Note: This is part of a series, you can find the related posts here…
Configuration of ASP.NET applications is quite potential. Simple application settings, database connection strings, complex configuration data. All editable by the administrator after deployment.
Configuration of SL applications is virtually non-existent.
While a Silverlight application may have less need for configuration than a web application – part of the logic still remains server side in respective services anyway – it’s not as if there is no need at all.
The service URLs (or a base URL) themselves, for example. Service proxies are created with the very URL that was used to provide the meta information baked into the code. Since this is probably a local address on the developers machine it needs to be adjusted during runtime. And preferably the administrator should be able to reconfigure the SL application if the service URL changes.
Other use cases include the usual: Whatever you want to put in some appSettings replacement. Enabling debug features. Just have a look at your last web application’s configuration and you’ll probably find some good candidates.
Looking at the object tag for a Silverlight control on a web page (the ASP.NET server side control we had with SL2 is gone with SL3), there is some technical parameterization available:
You can find a complete list of available parameters here and below.
Of particular interest right now is the initParams property. It allows me to pass arbitrary information to the SL client. It is however not suited to be maintained by an administrator, as I certainly don’t want him to mangle my web page. However nobody says I cannot provide code that reads the information from somewhere else, like so:
and the respective code, obviously intended to read in the contents of a config file:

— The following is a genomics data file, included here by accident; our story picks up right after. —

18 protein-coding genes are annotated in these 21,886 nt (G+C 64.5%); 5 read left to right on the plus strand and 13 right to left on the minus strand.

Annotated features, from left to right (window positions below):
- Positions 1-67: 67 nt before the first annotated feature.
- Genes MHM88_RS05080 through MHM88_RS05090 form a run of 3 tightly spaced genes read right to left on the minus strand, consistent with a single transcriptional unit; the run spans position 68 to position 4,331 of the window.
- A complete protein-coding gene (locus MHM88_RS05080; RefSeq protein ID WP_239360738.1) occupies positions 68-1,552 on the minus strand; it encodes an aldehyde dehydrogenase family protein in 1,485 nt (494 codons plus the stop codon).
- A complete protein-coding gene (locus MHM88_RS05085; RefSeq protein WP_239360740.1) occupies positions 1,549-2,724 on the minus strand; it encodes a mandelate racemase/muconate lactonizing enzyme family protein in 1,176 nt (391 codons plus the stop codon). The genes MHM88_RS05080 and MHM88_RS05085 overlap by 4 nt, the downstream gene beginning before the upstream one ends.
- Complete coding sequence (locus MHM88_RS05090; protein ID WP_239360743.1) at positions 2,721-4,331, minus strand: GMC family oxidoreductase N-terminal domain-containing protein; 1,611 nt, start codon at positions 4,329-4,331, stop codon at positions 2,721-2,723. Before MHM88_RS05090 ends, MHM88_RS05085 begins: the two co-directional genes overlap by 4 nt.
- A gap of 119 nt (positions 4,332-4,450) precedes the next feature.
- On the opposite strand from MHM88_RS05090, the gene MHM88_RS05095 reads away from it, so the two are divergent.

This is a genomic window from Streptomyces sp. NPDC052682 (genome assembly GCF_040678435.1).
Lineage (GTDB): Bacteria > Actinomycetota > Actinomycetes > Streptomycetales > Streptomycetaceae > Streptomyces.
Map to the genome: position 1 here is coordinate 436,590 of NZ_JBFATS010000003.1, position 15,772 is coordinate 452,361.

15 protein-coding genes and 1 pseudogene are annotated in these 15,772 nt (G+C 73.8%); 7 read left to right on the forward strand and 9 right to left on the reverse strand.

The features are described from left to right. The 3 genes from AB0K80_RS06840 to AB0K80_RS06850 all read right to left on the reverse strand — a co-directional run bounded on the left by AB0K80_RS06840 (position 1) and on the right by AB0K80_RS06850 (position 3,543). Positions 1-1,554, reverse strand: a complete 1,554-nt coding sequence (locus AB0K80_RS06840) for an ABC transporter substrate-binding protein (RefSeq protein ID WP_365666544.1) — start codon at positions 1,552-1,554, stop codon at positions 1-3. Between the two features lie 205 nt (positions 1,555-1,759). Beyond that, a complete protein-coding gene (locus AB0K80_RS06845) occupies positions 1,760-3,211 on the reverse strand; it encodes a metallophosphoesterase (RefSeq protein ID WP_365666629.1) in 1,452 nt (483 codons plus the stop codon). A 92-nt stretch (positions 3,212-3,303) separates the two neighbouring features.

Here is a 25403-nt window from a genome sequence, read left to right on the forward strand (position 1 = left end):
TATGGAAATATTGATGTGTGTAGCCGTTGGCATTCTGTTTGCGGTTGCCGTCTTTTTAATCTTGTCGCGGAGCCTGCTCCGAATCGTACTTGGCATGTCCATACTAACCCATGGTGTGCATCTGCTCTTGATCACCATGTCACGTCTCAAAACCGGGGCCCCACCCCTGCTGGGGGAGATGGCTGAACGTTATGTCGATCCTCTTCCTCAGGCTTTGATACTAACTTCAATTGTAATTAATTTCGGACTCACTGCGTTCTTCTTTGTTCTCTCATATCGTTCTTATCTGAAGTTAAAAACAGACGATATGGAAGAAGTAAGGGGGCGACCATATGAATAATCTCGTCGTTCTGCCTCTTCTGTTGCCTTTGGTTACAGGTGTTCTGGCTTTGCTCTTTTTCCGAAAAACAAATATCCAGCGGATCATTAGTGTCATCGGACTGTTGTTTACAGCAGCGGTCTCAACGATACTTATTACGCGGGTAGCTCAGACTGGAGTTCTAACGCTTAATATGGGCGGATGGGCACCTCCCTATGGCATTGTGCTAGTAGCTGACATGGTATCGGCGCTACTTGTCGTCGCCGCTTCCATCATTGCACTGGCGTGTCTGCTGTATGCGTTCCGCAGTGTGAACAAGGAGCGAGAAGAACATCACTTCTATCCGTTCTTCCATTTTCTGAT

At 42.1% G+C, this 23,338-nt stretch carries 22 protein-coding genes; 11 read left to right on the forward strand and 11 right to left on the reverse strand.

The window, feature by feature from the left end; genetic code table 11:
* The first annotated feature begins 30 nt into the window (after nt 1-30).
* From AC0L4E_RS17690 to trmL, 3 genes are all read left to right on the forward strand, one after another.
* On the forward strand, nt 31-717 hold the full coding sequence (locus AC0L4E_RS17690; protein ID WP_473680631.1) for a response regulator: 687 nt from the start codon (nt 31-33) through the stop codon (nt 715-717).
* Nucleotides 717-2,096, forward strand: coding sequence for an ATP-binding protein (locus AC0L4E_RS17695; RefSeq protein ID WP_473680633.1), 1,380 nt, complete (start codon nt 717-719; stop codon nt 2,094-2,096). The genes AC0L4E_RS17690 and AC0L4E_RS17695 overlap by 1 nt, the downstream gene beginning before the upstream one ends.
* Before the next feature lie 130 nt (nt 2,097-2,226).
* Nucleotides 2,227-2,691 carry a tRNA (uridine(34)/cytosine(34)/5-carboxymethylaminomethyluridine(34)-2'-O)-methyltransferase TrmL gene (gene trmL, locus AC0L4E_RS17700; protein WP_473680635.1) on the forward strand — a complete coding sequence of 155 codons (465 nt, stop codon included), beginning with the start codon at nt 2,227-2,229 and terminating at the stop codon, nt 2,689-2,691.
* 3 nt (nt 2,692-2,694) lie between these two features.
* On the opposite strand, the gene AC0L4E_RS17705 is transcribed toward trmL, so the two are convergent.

That config file is a simple analogon to the standard ASP.NET appSettings:
Note: I could have returned the web.config appSettings section. Yet using a separate file helps keeping client and server configuration cleanly separated.
So, what’s left is the actual implementation of that InitParams class, I’ve been using…
The InitParams class is merely a little helper, providing a fluent interface over a dictionary and convenience methods, as I needed them:
Reading the config file is equally simple with XLinq at our disposal:
And I will complement that with additional helpers in upcoming posts.
What’s it worth?
So now I have the ability to provide configuration to my client, the information readily available to be picked up during the startup event or anytime from Application.Host. For simple values I have the configuration file, for other information I can extend my helper class anytime I want (and I will!), the infrastructure is there.
Could that have been done otherwise? Well, a respective services would have been another option. But providing the information via the initparams has the advantage of being readily available to the client without delay. And configuring the configuration service via the configuration service…? Well.
That’s all for now folks,